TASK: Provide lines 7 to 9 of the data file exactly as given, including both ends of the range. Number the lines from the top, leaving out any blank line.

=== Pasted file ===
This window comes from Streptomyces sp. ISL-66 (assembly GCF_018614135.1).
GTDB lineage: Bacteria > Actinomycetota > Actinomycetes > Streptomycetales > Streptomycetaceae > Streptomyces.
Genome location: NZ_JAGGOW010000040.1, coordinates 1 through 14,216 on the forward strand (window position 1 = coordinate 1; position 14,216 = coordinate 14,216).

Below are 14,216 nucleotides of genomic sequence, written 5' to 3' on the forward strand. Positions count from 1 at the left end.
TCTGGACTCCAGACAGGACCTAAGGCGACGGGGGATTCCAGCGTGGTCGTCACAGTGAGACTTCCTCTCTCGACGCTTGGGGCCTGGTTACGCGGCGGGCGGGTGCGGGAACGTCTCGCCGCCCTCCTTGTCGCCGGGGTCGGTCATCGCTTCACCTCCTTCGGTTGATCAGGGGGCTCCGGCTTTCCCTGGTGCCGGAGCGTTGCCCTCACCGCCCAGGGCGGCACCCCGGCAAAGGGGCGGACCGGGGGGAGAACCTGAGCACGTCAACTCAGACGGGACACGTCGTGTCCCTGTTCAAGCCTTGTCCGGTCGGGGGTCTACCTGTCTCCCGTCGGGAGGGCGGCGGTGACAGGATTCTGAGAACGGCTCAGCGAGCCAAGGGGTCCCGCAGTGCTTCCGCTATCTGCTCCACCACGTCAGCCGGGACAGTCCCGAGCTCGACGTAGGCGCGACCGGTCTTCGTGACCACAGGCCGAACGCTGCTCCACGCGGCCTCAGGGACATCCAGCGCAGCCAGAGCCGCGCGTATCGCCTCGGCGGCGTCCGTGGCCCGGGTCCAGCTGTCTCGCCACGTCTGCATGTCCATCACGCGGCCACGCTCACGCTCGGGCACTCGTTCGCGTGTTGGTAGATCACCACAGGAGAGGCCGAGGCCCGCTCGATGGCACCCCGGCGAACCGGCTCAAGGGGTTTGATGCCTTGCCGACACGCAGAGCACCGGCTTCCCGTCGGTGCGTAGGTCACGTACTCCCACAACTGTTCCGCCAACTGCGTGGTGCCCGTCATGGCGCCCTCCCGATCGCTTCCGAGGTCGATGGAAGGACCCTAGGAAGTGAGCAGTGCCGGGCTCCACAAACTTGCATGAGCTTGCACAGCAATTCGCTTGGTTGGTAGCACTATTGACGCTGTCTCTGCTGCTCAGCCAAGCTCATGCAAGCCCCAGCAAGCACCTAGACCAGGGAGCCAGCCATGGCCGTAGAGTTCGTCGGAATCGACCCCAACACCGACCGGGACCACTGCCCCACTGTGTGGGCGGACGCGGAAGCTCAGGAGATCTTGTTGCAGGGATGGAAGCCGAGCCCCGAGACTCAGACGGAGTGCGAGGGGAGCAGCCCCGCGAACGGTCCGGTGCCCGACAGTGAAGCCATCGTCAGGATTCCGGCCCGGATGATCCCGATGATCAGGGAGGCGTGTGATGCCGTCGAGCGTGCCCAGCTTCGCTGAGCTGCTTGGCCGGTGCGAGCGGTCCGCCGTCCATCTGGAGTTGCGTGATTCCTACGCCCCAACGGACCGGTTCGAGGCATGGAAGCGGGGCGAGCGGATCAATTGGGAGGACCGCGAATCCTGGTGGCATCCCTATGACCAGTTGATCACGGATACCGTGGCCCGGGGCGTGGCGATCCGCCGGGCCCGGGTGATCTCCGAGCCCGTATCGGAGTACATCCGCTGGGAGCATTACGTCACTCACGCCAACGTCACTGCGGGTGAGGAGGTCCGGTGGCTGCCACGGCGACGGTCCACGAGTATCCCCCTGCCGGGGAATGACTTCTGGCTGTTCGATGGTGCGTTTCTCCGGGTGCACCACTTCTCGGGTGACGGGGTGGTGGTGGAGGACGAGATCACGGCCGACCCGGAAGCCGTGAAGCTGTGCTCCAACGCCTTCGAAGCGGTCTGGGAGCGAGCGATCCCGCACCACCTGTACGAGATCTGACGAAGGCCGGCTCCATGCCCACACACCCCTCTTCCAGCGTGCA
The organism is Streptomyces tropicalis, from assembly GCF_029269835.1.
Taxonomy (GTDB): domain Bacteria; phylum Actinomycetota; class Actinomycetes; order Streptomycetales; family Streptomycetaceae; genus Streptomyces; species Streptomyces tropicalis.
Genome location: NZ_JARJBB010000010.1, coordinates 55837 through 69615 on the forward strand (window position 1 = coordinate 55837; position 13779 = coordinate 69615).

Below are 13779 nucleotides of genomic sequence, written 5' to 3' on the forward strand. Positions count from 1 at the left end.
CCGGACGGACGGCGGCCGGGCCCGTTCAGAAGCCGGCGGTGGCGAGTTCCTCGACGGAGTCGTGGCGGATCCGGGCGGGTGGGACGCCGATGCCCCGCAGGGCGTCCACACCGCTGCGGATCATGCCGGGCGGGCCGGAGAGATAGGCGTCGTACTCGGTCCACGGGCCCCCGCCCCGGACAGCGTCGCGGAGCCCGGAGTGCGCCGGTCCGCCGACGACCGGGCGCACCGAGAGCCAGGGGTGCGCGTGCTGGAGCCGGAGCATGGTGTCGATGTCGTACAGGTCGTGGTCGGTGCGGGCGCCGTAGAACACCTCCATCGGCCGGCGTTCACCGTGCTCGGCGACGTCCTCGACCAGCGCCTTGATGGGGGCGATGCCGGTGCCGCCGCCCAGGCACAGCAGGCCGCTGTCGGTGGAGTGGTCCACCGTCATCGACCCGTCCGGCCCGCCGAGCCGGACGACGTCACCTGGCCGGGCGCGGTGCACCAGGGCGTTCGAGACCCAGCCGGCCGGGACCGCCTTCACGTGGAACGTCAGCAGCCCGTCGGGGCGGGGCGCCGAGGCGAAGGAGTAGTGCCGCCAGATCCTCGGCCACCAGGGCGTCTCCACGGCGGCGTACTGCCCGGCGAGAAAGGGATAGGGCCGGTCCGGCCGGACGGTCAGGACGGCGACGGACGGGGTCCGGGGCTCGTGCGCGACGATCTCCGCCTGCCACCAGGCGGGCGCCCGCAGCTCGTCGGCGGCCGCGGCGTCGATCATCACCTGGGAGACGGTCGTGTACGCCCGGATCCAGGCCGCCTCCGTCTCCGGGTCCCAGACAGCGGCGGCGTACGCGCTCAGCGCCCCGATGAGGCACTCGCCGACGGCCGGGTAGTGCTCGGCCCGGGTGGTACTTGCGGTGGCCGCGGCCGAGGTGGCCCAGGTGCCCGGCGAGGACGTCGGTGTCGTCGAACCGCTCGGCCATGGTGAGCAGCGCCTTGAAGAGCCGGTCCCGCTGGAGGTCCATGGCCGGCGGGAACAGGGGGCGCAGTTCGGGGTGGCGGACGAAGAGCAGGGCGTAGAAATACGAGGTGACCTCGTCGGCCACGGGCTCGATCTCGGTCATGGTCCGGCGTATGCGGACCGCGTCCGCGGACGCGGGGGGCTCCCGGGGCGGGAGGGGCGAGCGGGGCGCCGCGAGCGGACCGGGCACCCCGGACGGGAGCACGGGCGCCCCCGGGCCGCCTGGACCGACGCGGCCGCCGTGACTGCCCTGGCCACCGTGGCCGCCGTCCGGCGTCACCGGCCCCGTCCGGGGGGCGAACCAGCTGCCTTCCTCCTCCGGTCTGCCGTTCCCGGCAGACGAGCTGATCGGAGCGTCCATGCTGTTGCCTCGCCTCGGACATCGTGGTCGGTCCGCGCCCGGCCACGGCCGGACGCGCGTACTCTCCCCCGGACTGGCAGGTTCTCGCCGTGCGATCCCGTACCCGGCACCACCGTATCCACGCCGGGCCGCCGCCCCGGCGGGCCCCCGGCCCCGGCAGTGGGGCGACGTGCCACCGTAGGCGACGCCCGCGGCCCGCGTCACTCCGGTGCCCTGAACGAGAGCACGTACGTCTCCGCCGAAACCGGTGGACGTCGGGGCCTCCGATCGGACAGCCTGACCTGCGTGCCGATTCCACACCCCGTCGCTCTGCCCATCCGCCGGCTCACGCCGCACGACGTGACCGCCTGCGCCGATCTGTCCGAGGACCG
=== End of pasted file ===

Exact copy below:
Taxonomy (GTDB): domain Bacteria; phylum Actinomycetota; class Actinomycetes; order Streptomycetales; family Streptomycetaceae; genus Streptomyces; species Streptomyces tropicalis.
Genome location: NZ_JARJBB010000010.1, coordinates 55837 through 69615 on the forward strand (window position 1 = coordinate 55837; position 13779 = coordinate 69615).

Below are 13779 nucleotides of genomic sequence, written 5' to 3' on the forward strand. Positions count from 1 at the left end.